Abstract

Two “smart” interpolation procedures are presented and assessed with respect to their ability to estimate annual-average air temperatures at unsampled points in space from available station averages. Smart approaches examined here improve upon commonly used procedures in that they incorporate spatially high-resolution digital elevation information, an average environmental lapse rate, and/or another higher-resolution longer-term average temperature field. Two other straightforward or commonly used interpolation methods also are presented and evaluated as benchmarks to which the smart interpolators can be compared. Interpolation from a spatially high-resolution, long-term-average air temperature climatology serves as a first approximation, while “traditional” interpolation (from a single realization of annual average air temperature on a single station network) is the other benchmark. Traditional interpolation continues to be the most commonly used interpolation approach within many of the atmospheric and environmental sciences.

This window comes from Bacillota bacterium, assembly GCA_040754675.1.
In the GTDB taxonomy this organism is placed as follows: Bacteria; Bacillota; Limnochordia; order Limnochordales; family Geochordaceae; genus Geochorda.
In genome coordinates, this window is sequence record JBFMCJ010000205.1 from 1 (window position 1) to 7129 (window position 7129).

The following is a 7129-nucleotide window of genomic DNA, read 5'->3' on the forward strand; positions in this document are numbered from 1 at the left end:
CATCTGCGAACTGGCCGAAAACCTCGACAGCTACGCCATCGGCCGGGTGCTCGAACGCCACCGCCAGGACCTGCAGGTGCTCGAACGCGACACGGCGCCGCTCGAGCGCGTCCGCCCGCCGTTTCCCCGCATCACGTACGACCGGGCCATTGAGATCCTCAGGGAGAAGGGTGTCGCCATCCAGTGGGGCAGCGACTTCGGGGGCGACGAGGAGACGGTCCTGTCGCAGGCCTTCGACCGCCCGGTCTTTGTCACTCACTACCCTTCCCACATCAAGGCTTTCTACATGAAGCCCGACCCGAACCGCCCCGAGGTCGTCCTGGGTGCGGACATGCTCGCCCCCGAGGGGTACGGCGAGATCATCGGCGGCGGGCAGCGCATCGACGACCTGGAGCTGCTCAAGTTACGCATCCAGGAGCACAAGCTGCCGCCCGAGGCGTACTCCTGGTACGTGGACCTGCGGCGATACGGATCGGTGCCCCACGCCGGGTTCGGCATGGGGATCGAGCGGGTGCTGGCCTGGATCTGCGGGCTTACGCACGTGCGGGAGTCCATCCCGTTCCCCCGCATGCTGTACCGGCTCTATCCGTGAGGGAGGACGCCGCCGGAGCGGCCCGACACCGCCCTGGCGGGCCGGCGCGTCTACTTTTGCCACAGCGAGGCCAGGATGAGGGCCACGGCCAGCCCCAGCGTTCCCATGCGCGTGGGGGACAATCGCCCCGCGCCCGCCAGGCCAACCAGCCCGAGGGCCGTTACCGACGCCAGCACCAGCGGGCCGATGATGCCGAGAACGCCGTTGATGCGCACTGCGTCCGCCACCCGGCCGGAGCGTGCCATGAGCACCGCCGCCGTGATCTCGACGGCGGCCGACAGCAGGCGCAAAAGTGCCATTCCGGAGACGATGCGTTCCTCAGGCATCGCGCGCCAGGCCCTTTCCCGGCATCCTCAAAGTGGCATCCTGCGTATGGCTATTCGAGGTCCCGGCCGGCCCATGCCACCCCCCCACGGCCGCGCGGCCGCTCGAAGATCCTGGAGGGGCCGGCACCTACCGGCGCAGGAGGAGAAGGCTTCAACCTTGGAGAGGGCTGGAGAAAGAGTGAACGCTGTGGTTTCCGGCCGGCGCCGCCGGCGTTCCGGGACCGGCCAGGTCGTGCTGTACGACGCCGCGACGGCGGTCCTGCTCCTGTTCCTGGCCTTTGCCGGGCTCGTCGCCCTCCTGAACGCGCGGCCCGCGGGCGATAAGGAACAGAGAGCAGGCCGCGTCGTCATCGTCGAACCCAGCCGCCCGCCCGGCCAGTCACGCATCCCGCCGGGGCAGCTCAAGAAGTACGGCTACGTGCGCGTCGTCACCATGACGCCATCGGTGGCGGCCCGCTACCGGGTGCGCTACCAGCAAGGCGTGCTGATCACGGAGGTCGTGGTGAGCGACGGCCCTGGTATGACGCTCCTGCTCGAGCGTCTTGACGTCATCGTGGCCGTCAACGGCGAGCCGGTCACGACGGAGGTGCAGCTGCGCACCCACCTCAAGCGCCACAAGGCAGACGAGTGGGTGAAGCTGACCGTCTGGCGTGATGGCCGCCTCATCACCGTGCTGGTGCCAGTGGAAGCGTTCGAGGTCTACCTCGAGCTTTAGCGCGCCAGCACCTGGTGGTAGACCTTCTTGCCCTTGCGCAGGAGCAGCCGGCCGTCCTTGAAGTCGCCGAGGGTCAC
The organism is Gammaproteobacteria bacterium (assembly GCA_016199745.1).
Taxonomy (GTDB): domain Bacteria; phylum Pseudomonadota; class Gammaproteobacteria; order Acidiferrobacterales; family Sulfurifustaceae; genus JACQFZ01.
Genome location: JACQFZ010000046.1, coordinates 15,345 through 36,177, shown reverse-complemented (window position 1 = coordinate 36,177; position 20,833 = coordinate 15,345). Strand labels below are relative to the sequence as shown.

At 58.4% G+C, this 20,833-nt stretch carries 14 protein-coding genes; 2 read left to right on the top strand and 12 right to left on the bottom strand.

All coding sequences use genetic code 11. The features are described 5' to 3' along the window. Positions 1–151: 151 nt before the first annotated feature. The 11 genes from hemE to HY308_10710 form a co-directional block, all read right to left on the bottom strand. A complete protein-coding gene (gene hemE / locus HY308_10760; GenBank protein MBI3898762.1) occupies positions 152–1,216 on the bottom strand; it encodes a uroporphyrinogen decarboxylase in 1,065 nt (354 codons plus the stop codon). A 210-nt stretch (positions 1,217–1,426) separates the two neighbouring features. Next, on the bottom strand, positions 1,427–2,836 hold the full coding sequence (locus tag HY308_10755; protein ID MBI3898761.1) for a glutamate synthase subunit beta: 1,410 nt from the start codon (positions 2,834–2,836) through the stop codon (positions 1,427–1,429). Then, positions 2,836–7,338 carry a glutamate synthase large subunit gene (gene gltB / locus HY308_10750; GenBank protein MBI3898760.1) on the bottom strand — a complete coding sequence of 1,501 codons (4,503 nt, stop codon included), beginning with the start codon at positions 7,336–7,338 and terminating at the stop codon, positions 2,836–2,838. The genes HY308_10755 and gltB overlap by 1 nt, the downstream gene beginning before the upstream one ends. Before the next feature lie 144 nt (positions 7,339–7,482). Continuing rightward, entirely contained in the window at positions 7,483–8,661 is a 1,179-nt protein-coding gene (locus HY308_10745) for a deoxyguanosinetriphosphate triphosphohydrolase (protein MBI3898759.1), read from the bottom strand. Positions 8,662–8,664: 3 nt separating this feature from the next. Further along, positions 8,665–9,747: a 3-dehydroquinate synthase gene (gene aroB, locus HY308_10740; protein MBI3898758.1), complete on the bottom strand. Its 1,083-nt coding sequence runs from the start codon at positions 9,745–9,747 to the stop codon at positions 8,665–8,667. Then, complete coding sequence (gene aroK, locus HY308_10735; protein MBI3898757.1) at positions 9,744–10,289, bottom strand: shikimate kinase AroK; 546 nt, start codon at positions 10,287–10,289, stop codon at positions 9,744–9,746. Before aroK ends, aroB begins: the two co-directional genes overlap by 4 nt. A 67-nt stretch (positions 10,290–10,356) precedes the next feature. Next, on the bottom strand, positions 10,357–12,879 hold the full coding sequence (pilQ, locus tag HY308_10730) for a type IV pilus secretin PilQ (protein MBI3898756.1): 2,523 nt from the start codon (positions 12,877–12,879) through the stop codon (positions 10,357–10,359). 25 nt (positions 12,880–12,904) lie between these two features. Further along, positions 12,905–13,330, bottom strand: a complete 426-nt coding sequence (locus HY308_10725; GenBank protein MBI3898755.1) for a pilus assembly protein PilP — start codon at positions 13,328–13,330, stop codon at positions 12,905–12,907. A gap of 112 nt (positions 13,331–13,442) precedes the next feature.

Smart approaches are significantly more accurate than either traditional methods or estimates spatially interpolated from a high-resolution climatology alone. A smart interpolation method that makes combined use of a digital elevation model (DEM) and traditional interpolation was nearly 24% more accurate than traditional interpolation by itself. Average error associated with this DEM-assisted interpolation algorithm, for interpolating yearly average air temperatures in the United States, was 0.44°C. The other smart method that was evaluated combines DEM information with a high-resolution average air temperature field. It was even more accurate, as expressed in an overall average interpolation error of only 0.38°C per year, which makes it some 34% more accurate than traditional interpolation. It is likely that the performance of smart interpolation, relative to traditional interpolation, will be even better when used with relatively sparse station networks.

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